Herod (SUI) - Sombre Dessein review




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Band: Herod (SUI)
Album: Sombre Dessein
Release date: February 2019


01. Fork Tongue Intro
02. Fork Tongue
03. Reckoning
04. Don't Speak Last
05. Silent Truth
06. Mourning Grounds
07. There Will Be Gods


So Meshuggah and The Ocean had a child.

You may have heard about djent and have heard that it's quite heavy. But usually when it's heavy, it's either Meshuggah or something really close to mathcore, like Frontierer. Here we have a band trying to get it closer to sludge and post-metal. Herod (SUI) did this mix for their previous album, They Were None as well, but here they do come a bit closer to The Ocean part of their sound, mainly because their new singer, Mike Pilat, was actually part of The Ocean and Sombre Dessein is released through Robin Staps's Pelagic Records. It was also mastered by Magnus Lindberg from Cult Of Luna.

Although their sound as a whole is a blend of those aforementioned two, the first half of the album feels more djent-heavy, while the latter seems more post-heavy, notably where a lot of the mellower atmosphere is built. The djent part is obviously a lot less noodly guitar soloing and more colossal and syncopated chug riffs with an added sludge oomph to the already heavy djent, so it's surprising when all of a sudden some parts actually feel like they barely have any bass in the one genre where the bass actually matters, with most of the focus being put on the guitars and the vicious vocals.

Definitely the biggest increase in quality of this Swiss band's music since their debut has come from the addition of Mike Pilat, whose vocal performance is among the highlights of the record, and not only that, but he performs guitar as well, so the guitar work of supposedly three people (add to that also Carcass's Bill Steer) creates some crushing riffs and mesmerizing polyrhythms, but outside of the vocals and the guitars, it feels like the other instruments are kinda lagging behind in how well they are represented. Also the bilingual (English and French) approach to vocals would have been more obvious if clean vocals were used more extensively.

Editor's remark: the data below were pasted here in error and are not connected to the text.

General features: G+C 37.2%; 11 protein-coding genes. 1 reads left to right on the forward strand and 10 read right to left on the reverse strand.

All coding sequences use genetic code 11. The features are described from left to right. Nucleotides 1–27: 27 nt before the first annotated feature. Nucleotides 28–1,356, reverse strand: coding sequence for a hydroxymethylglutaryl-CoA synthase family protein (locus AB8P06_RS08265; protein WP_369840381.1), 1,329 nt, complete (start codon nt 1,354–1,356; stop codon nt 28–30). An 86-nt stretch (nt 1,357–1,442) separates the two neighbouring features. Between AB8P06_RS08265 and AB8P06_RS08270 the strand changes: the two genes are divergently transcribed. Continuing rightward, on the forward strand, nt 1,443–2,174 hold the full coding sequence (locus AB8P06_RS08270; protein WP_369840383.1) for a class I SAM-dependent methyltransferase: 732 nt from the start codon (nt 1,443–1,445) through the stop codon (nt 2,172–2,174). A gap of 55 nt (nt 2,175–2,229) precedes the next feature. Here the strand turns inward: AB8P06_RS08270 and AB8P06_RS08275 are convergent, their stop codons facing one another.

Sombre Dessein suffers from some flaws, but it does showcase an interesting blend of genres and there's enough in how well it is written and performed for the flaws to be overlooked. Given how well they've matured from their previous record, I'm certain they'll fare even better on the next record. Essaie!


 



Written on 10.03.2019 by My opinion is objective, sorry if you don't agree, but you're wrong.


Comments

Comments: 2   Visited by: 25 users
11.03.2019 - 23:56
nikarg
Old Nick
Your intro almost made me not check out this album (being neither a Meshuggah nor a The Ocean fan). But I did listen to it and enjoyed it, probably because they are "trying to get it closer to sludge and post-metal."

I'm not a fan of the style so it won't end up on my daily rotation, but those who like this stuff should like this album.
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11.03.2019 - 23:59
RaduP
CertifiedHipster
Written by nikarg on 11.03.2019 at 23:56

Your intro almost made me not check out this album (being neither a Meshuggah nor a The Ocean fan). But I did listen to it and enjoyed it, probably because they are "trying to get it closer to sludge and post-metal."

I'm not a fan of the style so it won't end up on my daily rotation, but those who like this stuff should like this album.

The mix of styles was pretty cool though i do wish it was more seamless and better produced
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